Alzheimer's Research Comes of Age
Over the past decade, geriatrics professionals have played a significant role in successfully moving Alzheimer's disease (AD) out of the shadows and into the spotlight of public health dialogue in the United States. The demographics demand urgent attention, and from the clinical research perspective, the timing couldn't be better. AD clinical researchers are now well armed with biomarkers and new investigational agents that hold the promise of forever transforming how we diagnose, treat, and care for people in the AD spectrum.
Converging evidence from both genetic-at-risk and age-at-risk studies strongly suggests that amyloid accumulation begins significantly more than a decade prior to clinical symptoms due to AD. For me, that is a "glass half full," as we have 10 to 15 years in which to intervene and hopefully prevent individuals from ever progressing to the devastating late stages of AD. And isn't this exactly the approach that has been successful in cardiovascular disease through lowering cholesterol? Indeed, in almost every field of medicine, our greatest advances have come through early presymptomatic detection and treatment—think of our successes in cancer, HIV/AIDS, and diabetes. The Alzheimer's Association has estimated that delaying AD dementia by just five years would decrease the number of dementia patients by nearly 50%.
One new approach aimed at preventing memory loss due to AD is the Anti-Amyloid Treatment in Asymptomatic AD or A4 study. The A4 study will identify individuals who are at high risk for developing memory loss associated with AD based on evidence of early AD changes in the brain, but who are still cognitively normal. One of the earliest AD changes is amyloid plaque accumulation, detectable now in the living brain with PET amyloid imaging or cerebrospinal fluid. Approximately 30% of normal older individuals harbor evidence of amyloid plaque burden—interestingly, the identical percentage of elderly who will eventually die with dementia.
The A4 study is testing a monoclonal antibody designed to help increase the clearance of the amyloid protein, administered intravenously monthly, that has already been tested in more than 3,000 patients with AD dementia. The A4 study is a phase 3 FDA trial, double-blind, placebo-controlled study that will assess the rate of cognitive decline as well as changes on imaging and biomarkers to determine whether we are slowing memory decline and preventing widespread neuronal damage.
In addition, the A4 study seeks answers to other questions about AD risk factors that remain unanswered, including why the disease is so much more prevalent in women, those with a family history of AD, and the black and Hispanic/Latino communities. Accordingly, the A4 study is strongly committed to enrolling minority participants to help uncover some crucial clues to these long-standing mysteries.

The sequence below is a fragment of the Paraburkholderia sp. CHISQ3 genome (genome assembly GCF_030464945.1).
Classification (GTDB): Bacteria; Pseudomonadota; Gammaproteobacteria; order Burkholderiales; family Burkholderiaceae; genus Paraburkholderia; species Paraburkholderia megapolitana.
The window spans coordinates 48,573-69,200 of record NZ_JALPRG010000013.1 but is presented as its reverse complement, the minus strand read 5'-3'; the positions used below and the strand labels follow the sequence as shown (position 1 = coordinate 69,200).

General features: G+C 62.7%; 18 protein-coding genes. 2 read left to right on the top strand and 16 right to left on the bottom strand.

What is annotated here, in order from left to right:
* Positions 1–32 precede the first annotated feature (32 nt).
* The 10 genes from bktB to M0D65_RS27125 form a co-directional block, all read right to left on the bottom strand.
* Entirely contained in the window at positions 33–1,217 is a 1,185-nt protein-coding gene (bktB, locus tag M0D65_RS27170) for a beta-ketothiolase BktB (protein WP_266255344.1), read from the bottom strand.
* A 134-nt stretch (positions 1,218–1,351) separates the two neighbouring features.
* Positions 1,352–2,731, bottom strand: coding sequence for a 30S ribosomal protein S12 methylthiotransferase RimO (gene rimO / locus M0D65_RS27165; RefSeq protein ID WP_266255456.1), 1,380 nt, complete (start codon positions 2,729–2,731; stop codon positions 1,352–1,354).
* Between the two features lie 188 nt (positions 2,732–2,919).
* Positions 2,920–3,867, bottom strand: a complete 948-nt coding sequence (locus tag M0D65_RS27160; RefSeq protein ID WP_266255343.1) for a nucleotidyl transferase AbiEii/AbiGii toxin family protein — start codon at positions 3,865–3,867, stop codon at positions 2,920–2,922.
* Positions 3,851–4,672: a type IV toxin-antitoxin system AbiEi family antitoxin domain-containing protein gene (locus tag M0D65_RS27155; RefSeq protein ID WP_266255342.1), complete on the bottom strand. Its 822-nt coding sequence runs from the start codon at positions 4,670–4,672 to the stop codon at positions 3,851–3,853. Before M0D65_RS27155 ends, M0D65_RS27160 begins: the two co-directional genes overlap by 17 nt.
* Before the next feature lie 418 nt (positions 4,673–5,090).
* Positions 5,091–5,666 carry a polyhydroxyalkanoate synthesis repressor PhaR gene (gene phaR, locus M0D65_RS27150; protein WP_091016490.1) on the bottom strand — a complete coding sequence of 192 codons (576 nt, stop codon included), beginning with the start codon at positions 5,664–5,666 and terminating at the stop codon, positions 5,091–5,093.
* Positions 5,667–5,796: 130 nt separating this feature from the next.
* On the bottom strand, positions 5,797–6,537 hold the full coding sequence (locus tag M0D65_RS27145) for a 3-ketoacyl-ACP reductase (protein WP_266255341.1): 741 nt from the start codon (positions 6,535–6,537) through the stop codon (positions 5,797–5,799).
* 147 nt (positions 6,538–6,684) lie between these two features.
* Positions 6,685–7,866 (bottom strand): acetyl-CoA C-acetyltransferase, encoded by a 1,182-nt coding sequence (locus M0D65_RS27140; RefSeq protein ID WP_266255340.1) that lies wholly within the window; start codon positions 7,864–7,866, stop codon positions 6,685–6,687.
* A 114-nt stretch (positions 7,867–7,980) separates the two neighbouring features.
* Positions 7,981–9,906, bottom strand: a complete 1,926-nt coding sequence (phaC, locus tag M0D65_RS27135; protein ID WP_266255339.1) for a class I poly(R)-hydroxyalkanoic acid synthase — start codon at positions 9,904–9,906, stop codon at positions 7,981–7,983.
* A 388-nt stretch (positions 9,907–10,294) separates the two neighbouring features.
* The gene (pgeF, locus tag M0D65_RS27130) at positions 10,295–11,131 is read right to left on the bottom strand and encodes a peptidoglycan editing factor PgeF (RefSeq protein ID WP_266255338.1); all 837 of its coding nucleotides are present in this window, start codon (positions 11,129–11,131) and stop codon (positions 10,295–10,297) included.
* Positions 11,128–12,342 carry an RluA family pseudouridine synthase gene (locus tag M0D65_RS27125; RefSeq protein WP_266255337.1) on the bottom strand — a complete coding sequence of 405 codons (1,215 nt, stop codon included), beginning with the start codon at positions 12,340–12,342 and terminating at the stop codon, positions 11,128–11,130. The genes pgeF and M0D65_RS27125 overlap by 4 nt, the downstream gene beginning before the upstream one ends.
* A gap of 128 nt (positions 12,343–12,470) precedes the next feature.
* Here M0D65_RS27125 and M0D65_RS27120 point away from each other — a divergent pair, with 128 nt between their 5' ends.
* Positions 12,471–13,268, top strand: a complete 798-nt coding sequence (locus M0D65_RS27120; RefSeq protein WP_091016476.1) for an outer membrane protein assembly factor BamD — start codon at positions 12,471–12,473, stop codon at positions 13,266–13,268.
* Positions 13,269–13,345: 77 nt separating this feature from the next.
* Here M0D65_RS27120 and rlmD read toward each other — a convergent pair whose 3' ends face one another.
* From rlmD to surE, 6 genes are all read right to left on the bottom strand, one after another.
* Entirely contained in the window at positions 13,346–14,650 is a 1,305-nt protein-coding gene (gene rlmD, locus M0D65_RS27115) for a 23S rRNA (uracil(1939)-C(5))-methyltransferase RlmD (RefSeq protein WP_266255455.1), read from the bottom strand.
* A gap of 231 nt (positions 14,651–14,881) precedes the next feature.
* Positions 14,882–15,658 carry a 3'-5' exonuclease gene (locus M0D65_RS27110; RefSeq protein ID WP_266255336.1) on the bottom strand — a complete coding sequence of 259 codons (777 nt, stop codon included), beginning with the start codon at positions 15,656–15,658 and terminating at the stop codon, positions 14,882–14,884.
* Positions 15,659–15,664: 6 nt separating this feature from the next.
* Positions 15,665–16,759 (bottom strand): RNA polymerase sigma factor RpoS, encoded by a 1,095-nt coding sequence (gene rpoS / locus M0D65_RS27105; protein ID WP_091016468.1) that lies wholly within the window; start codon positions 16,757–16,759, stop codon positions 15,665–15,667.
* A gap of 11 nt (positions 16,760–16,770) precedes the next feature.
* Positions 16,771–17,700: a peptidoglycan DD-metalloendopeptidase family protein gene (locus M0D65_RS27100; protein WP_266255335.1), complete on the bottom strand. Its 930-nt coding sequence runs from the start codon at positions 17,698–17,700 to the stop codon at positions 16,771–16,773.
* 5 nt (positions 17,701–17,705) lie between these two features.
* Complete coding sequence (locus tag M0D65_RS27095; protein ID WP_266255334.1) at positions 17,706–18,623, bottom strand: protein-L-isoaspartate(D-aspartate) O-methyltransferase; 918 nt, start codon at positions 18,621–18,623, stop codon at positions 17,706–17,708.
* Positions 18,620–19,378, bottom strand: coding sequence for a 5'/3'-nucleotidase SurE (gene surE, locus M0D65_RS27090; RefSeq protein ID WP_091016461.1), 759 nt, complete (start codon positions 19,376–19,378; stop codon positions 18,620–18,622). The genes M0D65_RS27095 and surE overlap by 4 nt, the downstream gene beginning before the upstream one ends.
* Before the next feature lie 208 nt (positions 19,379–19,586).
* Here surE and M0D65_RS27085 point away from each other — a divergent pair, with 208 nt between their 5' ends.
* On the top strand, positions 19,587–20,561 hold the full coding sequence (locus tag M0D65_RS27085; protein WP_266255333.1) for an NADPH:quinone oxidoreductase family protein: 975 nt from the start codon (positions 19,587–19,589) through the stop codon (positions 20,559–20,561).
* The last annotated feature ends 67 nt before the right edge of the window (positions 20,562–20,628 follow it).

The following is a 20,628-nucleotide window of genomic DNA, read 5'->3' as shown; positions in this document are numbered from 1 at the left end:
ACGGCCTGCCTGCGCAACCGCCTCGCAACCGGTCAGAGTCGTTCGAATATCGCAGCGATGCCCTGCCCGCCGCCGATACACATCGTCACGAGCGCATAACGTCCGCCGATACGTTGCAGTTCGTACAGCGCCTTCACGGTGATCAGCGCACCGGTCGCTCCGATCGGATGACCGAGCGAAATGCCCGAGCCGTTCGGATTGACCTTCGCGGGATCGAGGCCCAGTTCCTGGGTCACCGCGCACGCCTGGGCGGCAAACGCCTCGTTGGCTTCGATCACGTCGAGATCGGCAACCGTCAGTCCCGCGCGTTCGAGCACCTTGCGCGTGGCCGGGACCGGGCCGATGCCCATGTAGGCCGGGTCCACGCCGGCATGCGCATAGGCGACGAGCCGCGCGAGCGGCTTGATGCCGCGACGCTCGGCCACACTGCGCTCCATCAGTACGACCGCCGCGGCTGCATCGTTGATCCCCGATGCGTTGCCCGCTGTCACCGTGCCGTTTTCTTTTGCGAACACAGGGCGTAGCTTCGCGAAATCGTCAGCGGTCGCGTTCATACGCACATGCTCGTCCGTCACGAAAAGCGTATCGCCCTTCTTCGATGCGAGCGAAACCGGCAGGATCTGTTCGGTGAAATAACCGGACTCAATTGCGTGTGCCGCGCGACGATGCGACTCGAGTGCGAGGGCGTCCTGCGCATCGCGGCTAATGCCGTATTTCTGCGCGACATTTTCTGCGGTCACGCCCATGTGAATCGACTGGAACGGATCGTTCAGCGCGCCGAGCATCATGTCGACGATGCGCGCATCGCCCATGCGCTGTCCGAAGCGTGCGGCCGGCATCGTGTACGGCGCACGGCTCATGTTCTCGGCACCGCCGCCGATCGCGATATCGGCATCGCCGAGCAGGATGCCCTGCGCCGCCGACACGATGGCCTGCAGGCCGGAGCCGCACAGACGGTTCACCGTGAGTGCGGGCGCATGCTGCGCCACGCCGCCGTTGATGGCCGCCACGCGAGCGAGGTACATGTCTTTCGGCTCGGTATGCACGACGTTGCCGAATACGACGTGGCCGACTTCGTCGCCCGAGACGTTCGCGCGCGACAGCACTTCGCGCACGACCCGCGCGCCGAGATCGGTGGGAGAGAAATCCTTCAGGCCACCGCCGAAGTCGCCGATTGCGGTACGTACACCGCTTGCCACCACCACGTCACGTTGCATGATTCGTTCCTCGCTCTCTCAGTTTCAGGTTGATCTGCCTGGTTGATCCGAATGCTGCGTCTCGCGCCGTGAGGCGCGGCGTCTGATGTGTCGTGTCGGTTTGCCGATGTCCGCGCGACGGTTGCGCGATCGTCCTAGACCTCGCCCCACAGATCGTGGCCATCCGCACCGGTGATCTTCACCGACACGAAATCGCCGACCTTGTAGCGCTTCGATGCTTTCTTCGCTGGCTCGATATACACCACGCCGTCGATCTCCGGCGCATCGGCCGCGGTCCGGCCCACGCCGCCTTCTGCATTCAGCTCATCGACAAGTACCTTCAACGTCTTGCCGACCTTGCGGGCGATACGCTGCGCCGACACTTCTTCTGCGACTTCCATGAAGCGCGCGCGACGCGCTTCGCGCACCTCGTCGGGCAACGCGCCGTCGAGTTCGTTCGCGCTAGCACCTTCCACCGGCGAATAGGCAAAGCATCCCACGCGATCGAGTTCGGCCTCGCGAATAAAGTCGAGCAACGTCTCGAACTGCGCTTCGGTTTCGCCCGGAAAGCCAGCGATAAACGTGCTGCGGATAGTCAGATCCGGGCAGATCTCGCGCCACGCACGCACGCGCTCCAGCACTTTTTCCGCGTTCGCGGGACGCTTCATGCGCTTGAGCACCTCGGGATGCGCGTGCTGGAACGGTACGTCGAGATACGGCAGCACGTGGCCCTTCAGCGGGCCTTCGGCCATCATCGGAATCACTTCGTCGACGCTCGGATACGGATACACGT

Eligible participants for the A4 study are women and men between the ages of 65 and 85 who have generally normal cognition. Individuals with subjective cognitive concerns but who are still performing normally are eligible, as studies suggest that the report of subtle memory changes may be associated with amyloid pathology. Participants must have a study partner who has weekly contact with them, and who can answer questions once a year about their cognitive function.
We anticipate the need to screen 10,000 people in order to enroll 1,000 who are the perfect fit for the A4 study. Finding these individuals is our immediate task, and engaging physicians and other geriatrics professionals is mission-critical to the success of the A4 study and other AD-related prevention research. The A4 study represents a public-private-philanthropic partnership, and the data will be made available to the scientific field to investigate these and other questions about the risk of AD-related decline.
To find out more about the A4 study or to provide additional information to your patients and colleagues, please visit http://a4study.org.
I am very hopeful that now is the time to fully realize the advances in treating and ultimately preventing AD, but we really need your help on the front lines of geriatric care.
— Reisa Sperling, MD, MMSc, is a professor of neurology at Harvard Medical School and director of the Center for Alzheimer's Research and Treatment at Brigham and Women's Hospital and Massachusetts General Hospital.